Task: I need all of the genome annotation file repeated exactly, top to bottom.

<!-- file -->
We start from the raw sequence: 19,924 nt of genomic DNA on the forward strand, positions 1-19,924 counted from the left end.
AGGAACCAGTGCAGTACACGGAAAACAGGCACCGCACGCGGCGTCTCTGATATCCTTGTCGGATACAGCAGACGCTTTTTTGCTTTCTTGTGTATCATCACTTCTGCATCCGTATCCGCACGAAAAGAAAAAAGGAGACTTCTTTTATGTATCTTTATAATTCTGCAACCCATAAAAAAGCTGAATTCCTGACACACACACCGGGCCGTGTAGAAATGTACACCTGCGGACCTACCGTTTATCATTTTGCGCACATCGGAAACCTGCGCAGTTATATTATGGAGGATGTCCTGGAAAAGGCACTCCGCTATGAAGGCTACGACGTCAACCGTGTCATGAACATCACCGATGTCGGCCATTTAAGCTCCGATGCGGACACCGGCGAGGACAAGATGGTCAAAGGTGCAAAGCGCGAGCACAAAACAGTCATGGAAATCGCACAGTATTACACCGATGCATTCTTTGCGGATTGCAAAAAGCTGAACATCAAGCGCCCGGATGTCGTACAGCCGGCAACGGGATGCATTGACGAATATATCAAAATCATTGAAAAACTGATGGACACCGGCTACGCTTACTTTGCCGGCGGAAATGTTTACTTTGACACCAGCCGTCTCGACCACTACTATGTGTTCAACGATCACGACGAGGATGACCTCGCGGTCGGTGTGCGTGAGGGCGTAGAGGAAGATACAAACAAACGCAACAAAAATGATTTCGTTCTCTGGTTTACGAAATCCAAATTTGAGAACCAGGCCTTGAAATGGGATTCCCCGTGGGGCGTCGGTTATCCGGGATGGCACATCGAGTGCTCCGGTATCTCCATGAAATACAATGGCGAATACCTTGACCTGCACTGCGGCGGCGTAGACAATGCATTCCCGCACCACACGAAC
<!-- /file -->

We start from the raw sequence: 19,924 nt of genomic DNA on the forward strand, positions 1-19,924 counted from the left end.
AGGAACCAGTGCAGTACACGGAAAACAGGCACCGCACGCGGCGTCTCTGATATCCTTGTCGGATACAGCAGACGCTTTTTTGCTTTCTTGTGTATCATCACTTCTGCATCCGTATCCGCACGAAAAGAAAAAAGGAGACTTCTTTTATGTATCTTTATAATTCTGCAACCCATAAAAAAGCTGAATTCCTGACACACACACCGGGCCGTGTAGAAATGTACACCTGCGGACCTACCGTTTATCATTTTGCGCACATCGGAAACCTGCGCAGTTATATTATGGAGGATGTCCTGGAAAAGGCACTCCGCTATGAAGGCTACGACGTCAACCGTGTCATGAACATCACCGATGTCGGCCATTTAAGCTCCGATGCGGACACCGGCGAGGACAAGATGGTCAAAGGTGCAAAGCGCGAGCACAAAACAGTCATGGAAATCGCACAGTATTACACCGATGCATTCTTTGCGGATTGCAAAAAGCTGAACATCAAGCGCCCGGATGTCGTACAGCCGGCAACGGGATGCATTGACGAATATATCAAAATCATTGAAAAACTGATGGACACCGGCTACGCTTACTTTGCCGGCGGAAATGTTTACTTTGACACCAGCCGTCTCGACCACTACTATGTGTTCAACGATCACGACGAGGATGACCTCGCGGTCGGTGTGCGTGAGGGCGTAGAGGAAGATACAAACAAACGCAACAAAAATGATTTCGTTCTCTGGTTTACGAAATCCAAATTTGAGAACCAGGCCTTGAAATGGGATTCCCCGTGGGGCGTCGGTTATCCGGGATGGCACATCGAGTGCTCCGGTATCTCCATGAAATACAATGGCGAATACCTTGACCTGCACTGCGGCGGCGTAGACAATGCATTCCCGCACCACACGAAC